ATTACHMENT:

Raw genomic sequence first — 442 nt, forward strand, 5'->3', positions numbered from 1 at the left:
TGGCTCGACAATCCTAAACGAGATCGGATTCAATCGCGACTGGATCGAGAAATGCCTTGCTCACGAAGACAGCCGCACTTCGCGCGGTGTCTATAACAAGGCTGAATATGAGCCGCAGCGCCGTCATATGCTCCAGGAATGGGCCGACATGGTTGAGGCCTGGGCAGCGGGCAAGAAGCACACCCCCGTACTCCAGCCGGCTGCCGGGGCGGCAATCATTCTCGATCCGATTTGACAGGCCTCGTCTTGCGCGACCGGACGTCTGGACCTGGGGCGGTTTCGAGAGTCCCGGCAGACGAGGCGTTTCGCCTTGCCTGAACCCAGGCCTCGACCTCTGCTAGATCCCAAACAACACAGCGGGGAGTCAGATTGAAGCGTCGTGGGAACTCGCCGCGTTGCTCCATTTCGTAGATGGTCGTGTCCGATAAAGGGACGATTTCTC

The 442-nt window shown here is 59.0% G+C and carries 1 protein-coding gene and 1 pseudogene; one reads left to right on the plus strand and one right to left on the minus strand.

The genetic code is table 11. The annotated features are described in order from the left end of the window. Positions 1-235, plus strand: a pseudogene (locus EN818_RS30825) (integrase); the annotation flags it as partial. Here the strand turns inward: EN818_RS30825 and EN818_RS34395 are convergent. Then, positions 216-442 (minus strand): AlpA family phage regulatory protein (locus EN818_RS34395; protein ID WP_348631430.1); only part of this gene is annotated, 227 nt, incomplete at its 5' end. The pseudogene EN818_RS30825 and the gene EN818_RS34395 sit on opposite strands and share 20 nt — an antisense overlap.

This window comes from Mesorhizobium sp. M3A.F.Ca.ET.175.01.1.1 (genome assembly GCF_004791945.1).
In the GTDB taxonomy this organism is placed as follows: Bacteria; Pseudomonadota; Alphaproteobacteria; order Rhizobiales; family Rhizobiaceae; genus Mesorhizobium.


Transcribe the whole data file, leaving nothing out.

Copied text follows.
Raw genomic sequence first — 442 nt, forward strand, 5'->3', positions numbered from 1 at the left:
TGGCTCGACAATCCTAAACGAGATCGGATTCAATCGCGACTGGATCGAGAAATGCCTTGCTCACGAAGACAGCCGCACTTCGCGCGGTGTCTATAACAAGGCTGAATATGAGCCGCAGCGCCGTCATATGCTCCAGGAATGGGCCGACATGGTTGAGGCCTGGGCAGCGGGCAAGAAGCACACCCCCGTACTCCAGCCGGCTGCCGGGGCGGCAATCATTCTCGATCCGATTTGACAGGCCTCGTCTTGCGCGACCGGACGTCTGGACCTGGGGCGGTTTCGAGAGTCCCGGCAGACGAGGCGTTTCGCCTTGCCTGAACCCAGGCCTCGACCTCTGCTAGATCCCAAACAACACAGCGGGGAGTCAGATTGAAGCGTCGTGGGAACTCGCCGCGTTGCTCCATTTCGTAGATGGTCGTGTCCGATAAAGGGACGATTTCTC

The 442-nt window shown here is 59.0% G+C and carries 1 protein-coding gene and 1 pseudogene; one reads left to right on the plus strand and one right to left on the minus strand.

The genetic code is table 11. The annotated features are described in order from the left end of the window. Positions 1-235, plus strand: a pseudogene (locus EN818_RS30825) (integrase); the annotation flags it as partial. Here the strand turns inward: EN818_RS30825 and EN818_RS34395 are convergent. Then, positions 216-442 (minus strand): AlpA family phage regulatory protein (locus EN818_RS34395; protein ID WP_348631430.1); only part of this gene is annotated, 227 nt, incomplete at its 5' end. The pseudogene EN818_RS30825 and the gene EN818_RS34395 sit on opposite strands and share 20 nt — an antisense overlap.

This window comes from Mesorhizobium sp. M3A.F.Ca.ET.175.01.1.1 (genome assembly GCF_004791945.1).
In the GTDB taxonomy this organism is placed as follows: Bacteria; Pseudomonadota; Alphaproteobacteria; order Rhizobiales; family Rhizobiaceae; genus Mesorhizobium.